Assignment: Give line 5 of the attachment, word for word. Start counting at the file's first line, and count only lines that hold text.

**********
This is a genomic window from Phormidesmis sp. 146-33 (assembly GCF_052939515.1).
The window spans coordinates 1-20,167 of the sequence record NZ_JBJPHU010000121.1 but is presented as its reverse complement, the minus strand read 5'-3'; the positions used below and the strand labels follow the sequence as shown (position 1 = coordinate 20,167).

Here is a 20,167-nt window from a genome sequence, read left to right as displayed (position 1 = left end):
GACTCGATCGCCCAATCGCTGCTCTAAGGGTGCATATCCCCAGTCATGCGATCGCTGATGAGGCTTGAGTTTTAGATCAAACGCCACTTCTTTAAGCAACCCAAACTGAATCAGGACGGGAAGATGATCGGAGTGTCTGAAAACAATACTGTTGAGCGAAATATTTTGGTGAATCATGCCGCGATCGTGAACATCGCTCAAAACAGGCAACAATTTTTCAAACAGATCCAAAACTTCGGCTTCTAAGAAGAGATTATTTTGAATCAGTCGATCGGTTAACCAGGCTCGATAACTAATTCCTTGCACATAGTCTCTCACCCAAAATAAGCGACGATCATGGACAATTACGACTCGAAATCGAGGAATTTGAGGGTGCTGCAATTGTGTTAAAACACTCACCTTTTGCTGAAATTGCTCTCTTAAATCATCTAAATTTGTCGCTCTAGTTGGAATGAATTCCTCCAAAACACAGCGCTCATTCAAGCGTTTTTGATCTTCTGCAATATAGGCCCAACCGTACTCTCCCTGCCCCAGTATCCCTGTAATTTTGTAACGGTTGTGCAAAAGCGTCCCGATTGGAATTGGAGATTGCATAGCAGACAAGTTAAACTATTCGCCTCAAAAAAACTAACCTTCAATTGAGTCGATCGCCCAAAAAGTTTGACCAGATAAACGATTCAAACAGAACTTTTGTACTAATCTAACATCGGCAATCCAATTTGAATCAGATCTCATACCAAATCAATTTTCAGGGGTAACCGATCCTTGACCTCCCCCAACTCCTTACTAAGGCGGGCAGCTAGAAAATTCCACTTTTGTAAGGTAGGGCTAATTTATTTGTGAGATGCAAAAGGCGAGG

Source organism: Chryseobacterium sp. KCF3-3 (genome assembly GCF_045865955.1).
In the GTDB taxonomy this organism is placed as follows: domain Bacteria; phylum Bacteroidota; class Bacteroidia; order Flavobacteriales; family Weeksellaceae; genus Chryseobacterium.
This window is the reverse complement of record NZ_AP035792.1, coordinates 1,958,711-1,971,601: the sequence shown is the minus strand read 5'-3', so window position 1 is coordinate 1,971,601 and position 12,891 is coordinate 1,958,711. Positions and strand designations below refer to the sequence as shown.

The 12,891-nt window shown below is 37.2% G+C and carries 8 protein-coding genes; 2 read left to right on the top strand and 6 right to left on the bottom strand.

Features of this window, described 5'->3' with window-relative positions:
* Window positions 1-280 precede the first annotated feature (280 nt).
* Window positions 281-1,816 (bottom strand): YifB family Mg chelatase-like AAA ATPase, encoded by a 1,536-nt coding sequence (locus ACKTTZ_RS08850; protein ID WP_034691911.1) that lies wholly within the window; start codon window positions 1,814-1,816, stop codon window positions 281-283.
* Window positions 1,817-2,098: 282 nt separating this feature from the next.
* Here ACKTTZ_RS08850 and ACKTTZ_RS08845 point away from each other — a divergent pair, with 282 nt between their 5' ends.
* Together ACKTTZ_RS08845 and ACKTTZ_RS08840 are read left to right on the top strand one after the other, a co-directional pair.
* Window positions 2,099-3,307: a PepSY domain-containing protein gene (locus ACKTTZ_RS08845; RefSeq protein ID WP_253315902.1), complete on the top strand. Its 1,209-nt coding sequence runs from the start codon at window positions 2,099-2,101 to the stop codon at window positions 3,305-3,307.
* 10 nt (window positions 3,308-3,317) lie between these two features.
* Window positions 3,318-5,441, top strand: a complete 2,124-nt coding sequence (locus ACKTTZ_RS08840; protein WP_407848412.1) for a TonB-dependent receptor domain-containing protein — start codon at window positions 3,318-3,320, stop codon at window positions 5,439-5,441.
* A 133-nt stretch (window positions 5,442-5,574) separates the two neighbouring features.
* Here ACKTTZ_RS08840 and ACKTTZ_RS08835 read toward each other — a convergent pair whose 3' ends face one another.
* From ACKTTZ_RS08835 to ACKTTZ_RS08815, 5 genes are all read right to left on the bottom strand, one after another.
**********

Source organism: Chryseobacterium sp. KCF3-3 (genome assembly GCF_045865955.1).